Sanjeev Kohli - Veer Zaara to Tere Bagair

Author: Dr. Mandar V. Bichu

The name ‘Sanjeev Kohli’ has been on my interview- radar since quite a few years. As a hard core movie- music buff, it is but natural to be curious about a man who not only happens to be legendary composer Madan Mohan’s eldest son but who has also played an important role in shaping the corporate identities of India’s biggest entertainment banners- RPG Saregama and Yashraj Films. And then there is his role in resurrecting his father’s musical legacy through a blockbuster soundtrack of Veer Zaara.

So when Nelson D’Souza- the Dubai- head of Yashraj Films informed me that Sanjeev would be available for a telephonic interview, I immediately told him that I would do it! Call it a doctor’s curse- (at least I have termed it so!), exactly at the scheduled time for the interview, my clinic was full of impatient patients! So I had to call him for rescheduling the time and thankfully he obliged without any airs.
When the actual interview started, the initial barriers were immediately broken when he came to know that I had written the write-up on Lata- Madan Mohan chemistry in Vishwas Nerurkar’s anthology on the great composer. “So you already know everything”- he quipped before filling me in with details about his new musical project- ‘Tere Bagair’. Jovial, chatty and full of story-telling knack, Sanjeev Kohli was quite a delight to talk to. I hardly had to ask him any questions because he didn’t need any coaxing to come up with detailed answers. It was a welcome change from some of the snooty showbiz interviewees who believe in ‘Yes’, ‘No’ and ‘Don’t know’ kind of MCQ-styled  answers!
Here are the excerpts of this exclusive interview:
What kind of album is ‘Tere Bagair’?
Let me start by giving you a little background of this album. In 1975, my father (Madan Mohan) passed way. I was just an eighteen year-old boy then. After his death, the atmosphere in our house was depressing. In that mental state, I started playing my father’s songs on our tape-recorder.
This spool tape- recorder- an Akai- was a rarity in those days. My father used to record his songs on those spools and then he would proudly play them for his friends. So attached was he to this tape-recorder that he never even allowed us to touch it. Only after his death, I could lay my hands on that. Then for the first time, I played his tapes on that tape-recorder. While listening to them, I realized that there were many fully recorded songs that I had never heard before. These songs were sung by singers like Lata, Rafi, Asha, Talat and Kishore. When I asked his secretary, I was told that these songs was from Madanji’s shelved film projects.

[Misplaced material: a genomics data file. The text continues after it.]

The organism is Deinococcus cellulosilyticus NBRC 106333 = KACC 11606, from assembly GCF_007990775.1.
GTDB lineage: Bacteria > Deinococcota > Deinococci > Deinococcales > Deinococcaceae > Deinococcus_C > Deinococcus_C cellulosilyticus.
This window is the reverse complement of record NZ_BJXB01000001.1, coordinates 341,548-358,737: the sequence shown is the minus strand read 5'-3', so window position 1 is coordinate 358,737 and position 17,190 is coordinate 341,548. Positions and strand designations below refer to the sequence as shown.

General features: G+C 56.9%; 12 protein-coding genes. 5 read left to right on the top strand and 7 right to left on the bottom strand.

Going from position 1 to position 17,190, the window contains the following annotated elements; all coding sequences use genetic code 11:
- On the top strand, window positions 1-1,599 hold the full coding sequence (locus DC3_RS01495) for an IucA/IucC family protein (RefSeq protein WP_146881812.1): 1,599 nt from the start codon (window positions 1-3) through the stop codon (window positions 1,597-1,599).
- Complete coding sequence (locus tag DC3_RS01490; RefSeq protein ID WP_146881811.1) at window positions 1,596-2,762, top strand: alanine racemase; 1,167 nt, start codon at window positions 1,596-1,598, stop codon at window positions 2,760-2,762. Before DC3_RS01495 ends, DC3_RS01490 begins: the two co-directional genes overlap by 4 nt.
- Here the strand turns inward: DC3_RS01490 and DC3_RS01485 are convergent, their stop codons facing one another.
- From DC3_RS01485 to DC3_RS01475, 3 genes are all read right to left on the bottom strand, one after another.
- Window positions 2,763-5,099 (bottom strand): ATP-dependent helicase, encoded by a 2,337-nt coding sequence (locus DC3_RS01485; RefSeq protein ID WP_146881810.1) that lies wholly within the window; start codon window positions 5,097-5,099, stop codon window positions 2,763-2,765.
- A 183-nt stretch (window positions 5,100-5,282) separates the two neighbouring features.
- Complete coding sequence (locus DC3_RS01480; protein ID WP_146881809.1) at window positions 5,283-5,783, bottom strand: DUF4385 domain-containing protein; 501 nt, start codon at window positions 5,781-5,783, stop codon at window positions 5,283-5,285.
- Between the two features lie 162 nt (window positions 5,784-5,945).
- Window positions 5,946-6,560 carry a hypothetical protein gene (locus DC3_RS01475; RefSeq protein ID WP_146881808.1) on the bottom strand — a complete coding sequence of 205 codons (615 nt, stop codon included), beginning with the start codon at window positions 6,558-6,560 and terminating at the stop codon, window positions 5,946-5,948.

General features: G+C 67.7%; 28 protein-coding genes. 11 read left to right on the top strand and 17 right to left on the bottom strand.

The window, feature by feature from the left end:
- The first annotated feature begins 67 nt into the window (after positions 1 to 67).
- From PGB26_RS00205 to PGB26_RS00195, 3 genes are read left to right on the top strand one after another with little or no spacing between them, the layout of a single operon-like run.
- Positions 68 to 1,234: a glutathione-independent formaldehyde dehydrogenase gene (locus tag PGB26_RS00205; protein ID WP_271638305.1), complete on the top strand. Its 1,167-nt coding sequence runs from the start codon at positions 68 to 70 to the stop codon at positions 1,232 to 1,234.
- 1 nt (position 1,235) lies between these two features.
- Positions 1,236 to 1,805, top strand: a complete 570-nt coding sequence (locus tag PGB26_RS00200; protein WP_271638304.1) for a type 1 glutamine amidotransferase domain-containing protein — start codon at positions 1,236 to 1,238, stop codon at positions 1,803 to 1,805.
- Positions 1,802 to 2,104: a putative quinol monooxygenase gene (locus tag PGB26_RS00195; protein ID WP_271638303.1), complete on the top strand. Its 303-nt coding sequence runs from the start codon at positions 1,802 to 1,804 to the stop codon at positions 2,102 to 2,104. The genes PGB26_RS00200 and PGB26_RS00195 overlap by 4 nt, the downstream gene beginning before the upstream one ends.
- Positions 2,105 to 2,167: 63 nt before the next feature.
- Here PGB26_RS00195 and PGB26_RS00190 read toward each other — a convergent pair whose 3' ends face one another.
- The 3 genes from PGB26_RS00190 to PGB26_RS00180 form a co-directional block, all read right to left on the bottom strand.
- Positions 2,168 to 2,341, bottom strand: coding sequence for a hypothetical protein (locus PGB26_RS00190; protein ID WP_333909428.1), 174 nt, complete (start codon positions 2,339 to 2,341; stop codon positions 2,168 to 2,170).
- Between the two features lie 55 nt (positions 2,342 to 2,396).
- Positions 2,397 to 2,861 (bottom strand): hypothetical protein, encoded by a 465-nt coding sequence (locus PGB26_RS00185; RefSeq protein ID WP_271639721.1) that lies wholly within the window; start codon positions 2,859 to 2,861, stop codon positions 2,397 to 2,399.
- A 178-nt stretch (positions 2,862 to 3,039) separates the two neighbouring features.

Those tapes also contained some extended versions of famous classics like ‘Lag Jaa Gale’, which were not released anywhere. Also present there were many unused tunes in his own voice, which he had either just hummed aloud or sung with some dummy lyrics. This discovery excited me a lot but I could not do anything about it then.
In 1977, I went to Kolkata IIM and did my MBA. In 1980, I got an opportunity to join Polydor while on a break from a job in Union Carbide. It was a great opportunity to combine my love for music and my business administration training. I proposed Polydor to release some of those recorded Madan Mohan compositions. Since they did not have any old recordings, they were quite happy to do that. So they released an LP called ‘Madan Mohan- a treasure revealed.’
Lata’s ‘Khile Kamal Ki Kaaya’ was from that album.
You’re right. That album had 10 songs in total. But the LP has a limited time-duration and to fit in the songs, I had to edit some of the songs. These songs and that LP unfortunately could not reach the general public as Polydor’s reach was limited. Then I joined HMV in 1984-85 and I bought back the song-rights from Polydor.